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HomeClinical Trials and ResearchPrenatal Progesterone Affects Sexual Orientation

Prenatal Progesterone Affects Sexual Orientation

Prenatal sex hormones influence the development of physical and behavioral sex differences in animals and humans. A study published in Archives of Sexual Behavior suggests that prenatal administration of exogenous progesterone may influence sexual orientation later in life.


Hormone levels may affect the development of sexual orientation, although evidence is based largely on animal models or small-scale human studies without adequate controls. One theory, the prenatal theory of sexual orientation, suggests that the development of homosexuality is linked to hormonal disruptions in the womb. According to this theory, the level of androgen exposure in utero influences the development of homosexuality; in males, insufficient androgen exposure is linked to homosexuality, while homosexuality in females is said to result from excess exposure to androgen.

Progesterone has anti-androgenic and anti-estrogenic effects, and it is commonly prescribed during early and late pregnancy to address various concerns. The potential effect of progesterone on sexual orientation has not been well studied, and existing studies show mixed results. To address these limitations, researchers collected data on sexual orientation from 34 subjects who were prenatally exposed to progesterone. They compared these data with data collected from a group of matched controls who were not exposed to progesterone. Study results were published in Archives of Sexual Behavior.

Participants in the exposure group included 17 men and 17 women who were born between 1959 and 1961 at the University Hospital in Copenhagen, Denmark. All participants were exposed to lutocyclin, a form of progesterone, administered prenatally to prevent potential miscarriage. No other hormones were administered. At the time of this study, participants were approximately 23 years old, and they were unaware of their exposure status. Controls were selected from the same database and individually matched on 14 factors including family socioeconomic status, mother’s and father’s age, birth weight, and gestation length. Data were also collected on the dosage and duration of administration of progesterone.

Psychologists, blinded to exposure status, collected data from participants using structured interviews and questionnaires. Participants were asked about their self-labeled sexual orientation as well as same-sex and other-sex behaviors and attractions. The researchers hypothesized that participants exposed to progesterone in utero would report more same-sex behaviors and attractions compared to the unexposed group.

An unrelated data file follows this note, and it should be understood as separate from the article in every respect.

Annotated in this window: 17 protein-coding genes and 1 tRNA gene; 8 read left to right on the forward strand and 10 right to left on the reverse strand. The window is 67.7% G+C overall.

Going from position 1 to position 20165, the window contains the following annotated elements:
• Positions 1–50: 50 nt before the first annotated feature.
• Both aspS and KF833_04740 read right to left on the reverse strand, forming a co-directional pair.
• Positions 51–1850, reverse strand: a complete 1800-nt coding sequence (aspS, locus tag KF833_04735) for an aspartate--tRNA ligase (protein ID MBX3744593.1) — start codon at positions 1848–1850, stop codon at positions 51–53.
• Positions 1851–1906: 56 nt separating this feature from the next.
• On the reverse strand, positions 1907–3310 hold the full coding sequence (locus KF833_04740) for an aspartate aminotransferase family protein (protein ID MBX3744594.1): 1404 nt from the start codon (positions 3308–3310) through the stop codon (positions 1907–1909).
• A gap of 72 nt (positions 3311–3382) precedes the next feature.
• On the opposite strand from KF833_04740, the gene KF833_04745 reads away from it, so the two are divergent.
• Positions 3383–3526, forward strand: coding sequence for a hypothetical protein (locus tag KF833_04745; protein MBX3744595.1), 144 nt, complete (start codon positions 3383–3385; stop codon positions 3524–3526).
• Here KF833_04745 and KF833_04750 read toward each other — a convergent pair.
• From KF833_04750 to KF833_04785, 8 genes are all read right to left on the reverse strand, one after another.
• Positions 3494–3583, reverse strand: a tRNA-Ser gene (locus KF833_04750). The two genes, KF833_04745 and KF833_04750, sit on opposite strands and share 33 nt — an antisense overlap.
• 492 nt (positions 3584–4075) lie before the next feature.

Overall, the data supported their hypothesis. A higher percentage of individuals in the exposed group identified as other than heterosexual when compared to unexposed controls. Exposed individuals also endorsed more items reflecting same-sex attraction, or bisexuality, such as “ever attracted to own sex” and “currently attracted to own or both sexes.”Regardless of their own sex, participants in the exposed group were more likely to report attraction to males. Additionally, they were more likely to report engaging in same-sex behaviors (e.g., “kissed own sex”).Compared to those who identified as heterosexual, individuals who self-identified as homosexual were exposed to higher doses of progesterone over longer periods of time.

Although the small sample size limited statistical analysis, the researchers point out that it is rare to have such a large number of participants who were exposed to only one type of hormone. Exposure to more than one type would have made it difficult to determine which type, or combination of types, was associated with same-sex behaviors and attractions. In addition, although self-reported data are subject to bias, especially when participants are asked about potentially sensitive subjects like sexual orientation, it is likely that they would have under-, rather than over-reported same-sex attractions and behaviors.

Progesterone can affect neural function during sensitive periods of development, and it is commonly administered to prevent and treat potential complications of pregnancy. Results of this study suggest that prenatal progesterone affects sexual orientation later in life. The physiological conditions under which progesterone affects psychosexual development are complex, and deserve further study. Studies should focus on the effects of both endogenous and exogenous progesterone, and their combined effects.


Written By: Suzanne M. Robertson, Ph.D



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